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dorsal root ganglion stimulation

Petra Mrozkova, Diana Spicarova, Jiri Palecek
Protease-activated receptors 2 (PAR2) and transient receptor potential vanilloid 1 (TRPV1) receptors in the peripheral nerve endings are implicated in the development of increased sensitivity to mechanical and thermal stimuli, especially during inflammatory states. Both PAR2 and TRPV1 receptors are co-expressed in nociceptive dorsal root ganglion (DRG) neurons on their peripheral endings and also on presynaptic endings in the spinal cord dorsal horn. However, the modulation of nociceptive synaptic transmission in the superficial dorsal horn after activation of PAR2 and their functional coupling with TRPV1 is not clear...
2016: PloS One
W Ma, B St-Jacques, U Rudakou, Y N Kim
BACKGROUND: Persistent peripheral sensitization contributes to chronic pain. Plasticity of nociceptive dorsal root ganglion (DRG) neurons (nociceptors) induced by pro-inflammatory mediators contributes to sensitization. Prostaglandin E2 (PGE2) enriched in injured tissues is known not only directly to sensitize DRG neurons, but also to potentiate sensitizing effects of other pain mediators such as capsaicin and its receptor transient receptor potential vanilloid-1 (TRPV1). It remains unknown whether PGE2 potentiates TRPV1 activity by stimulating its synthesis, cell surface and axonal trafficking in DRG neurons...
October 14, 2016: European Journal of Pain: EJP
Viacheslav Viatchenko-Karpinski, Jianguo G Gu
Primary afferent fibers use mechanically activated (MA) currents to transduce innocuous and noxious mechanical stimuli. However, it is largely unknown about the differences in MA currents between the afferents for sensing innocuous and noxious stimuli. In the present study, we used dorsal root ganglion (DRG) neurons acutely dissociated from rats and studied their MA currents and also their intrinsic membrane properties. Recorded from small-sized DRG neurons, we found that most of these neurons were mechanically sensitive (MS) showing MA currents...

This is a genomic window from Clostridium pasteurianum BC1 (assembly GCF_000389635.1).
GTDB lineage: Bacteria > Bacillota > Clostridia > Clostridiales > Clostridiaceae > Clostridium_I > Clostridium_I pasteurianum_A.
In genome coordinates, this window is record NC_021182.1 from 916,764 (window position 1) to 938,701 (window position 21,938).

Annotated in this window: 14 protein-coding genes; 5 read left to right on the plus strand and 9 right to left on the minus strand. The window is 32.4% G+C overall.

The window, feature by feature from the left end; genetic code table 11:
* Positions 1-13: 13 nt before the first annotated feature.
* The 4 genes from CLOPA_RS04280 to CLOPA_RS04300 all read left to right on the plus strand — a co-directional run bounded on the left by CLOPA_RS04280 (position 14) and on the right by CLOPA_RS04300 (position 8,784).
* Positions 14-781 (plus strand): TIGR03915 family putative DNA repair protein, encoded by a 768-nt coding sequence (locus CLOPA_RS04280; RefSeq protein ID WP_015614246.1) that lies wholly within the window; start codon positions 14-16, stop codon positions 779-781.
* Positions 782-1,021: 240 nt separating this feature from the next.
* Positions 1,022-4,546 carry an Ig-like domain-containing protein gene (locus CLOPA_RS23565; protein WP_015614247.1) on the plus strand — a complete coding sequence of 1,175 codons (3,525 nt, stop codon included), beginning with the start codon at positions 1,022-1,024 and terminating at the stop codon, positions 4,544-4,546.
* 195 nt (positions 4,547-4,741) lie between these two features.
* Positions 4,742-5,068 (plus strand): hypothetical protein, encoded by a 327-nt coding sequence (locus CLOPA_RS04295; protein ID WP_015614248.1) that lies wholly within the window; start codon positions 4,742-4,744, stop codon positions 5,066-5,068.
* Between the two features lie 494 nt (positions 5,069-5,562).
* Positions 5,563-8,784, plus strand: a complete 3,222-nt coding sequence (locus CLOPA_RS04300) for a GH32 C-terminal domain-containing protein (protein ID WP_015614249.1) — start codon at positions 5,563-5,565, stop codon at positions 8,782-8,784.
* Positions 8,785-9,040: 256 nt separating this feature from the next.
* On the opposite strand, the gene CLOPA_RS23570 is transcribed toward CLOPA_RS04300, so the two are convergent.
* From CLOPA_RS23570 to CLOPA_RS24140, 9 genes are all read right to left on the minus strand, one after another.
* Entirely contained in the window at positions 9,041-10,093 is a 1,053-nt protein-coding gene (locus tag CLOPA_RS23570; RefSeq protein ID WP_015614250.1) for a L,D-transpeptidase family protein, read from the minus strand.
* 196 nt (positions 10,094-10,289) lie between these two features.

October 5, 2016: Neuroscience Letters
Xiangdi Yu, Fangxiang Zhang, Bingning Chen
BACKGROUND: Acupuncture and related techniques are used worldwide to alleviate pain; however, their mechanisms of action are still not fully understood. In the present study, we investigated the effect of transcutaneous electrical acupuncture point stimulation (TEAS) at different frequencies in a chronic constriction injury (CCI) model of neuropathic pain in rats. METHODS: CCI was induced by ligating the common sciatic nerve, which produced neuropathic pain. 18 male Sprague-Dawley rats with CCI were randomly divided into three groups (n=6 each) that remained untreated (CCI group) or received TEAS at high frequency (CCI+TEAS-H group) or TEAS at low frequency (CCI+TEAS-L group)...
October 4, 2016: Acupuncture in Medicine: Journal of the British Medical Acupuncture Society
Bin Pan, Hongwei Yu, Gregory J Fischer, Jeffery M Kramer, Quinn H Hogan
: Dorsal root ganglion (DRG) electrical stimulation (ganglionic field stimulation, GFS) is effective in relieving clinical pain, but its mechanism is unknown. We therefore developed a rat model GFS to test analgesic effects in the context of neuropathic pain. GFS was applied with a bipolar electrode at L4, using parameters replicating clinical use (20Hz, 150μs pulse width, current at 80% of motor threshold). Neuropathic pain was generated by tibial nerve injury (TNI). Pain behavior was monitored by determining the threshold for withdrawal from punctate mechanical stimuli, by identifying hyperalgesic responses to noxious mechanical stimuli, and by hypersensitivity to cold...
September 26, 2016: Journal of Pain: Official Journal of the American Pain Society
W Porter McRoberts, Catalina Apostol, Abdul Haleem
UNLABELLED: Complex regional pain syndrome (CRPS) presents a therapeutic challenge due to its many presentations and multifaceted pathophysiology. There is no approved treatment algorithm and clinical interventions are often applied empirically. In cases of CRPS where symptoms are localized to an extremity, a targeted treatment is indicated. We describe the use of intrathecal bupivacaine monotherapy, delivered through a retrograde catheter, in the treatment of CRPS affecting the lower extremity...
September 2016: Pain Physician
Willy Halim, Walter van der Weegen, Toine Lim, Jorgen Antonin Wullems, Kris Christiaan Vissers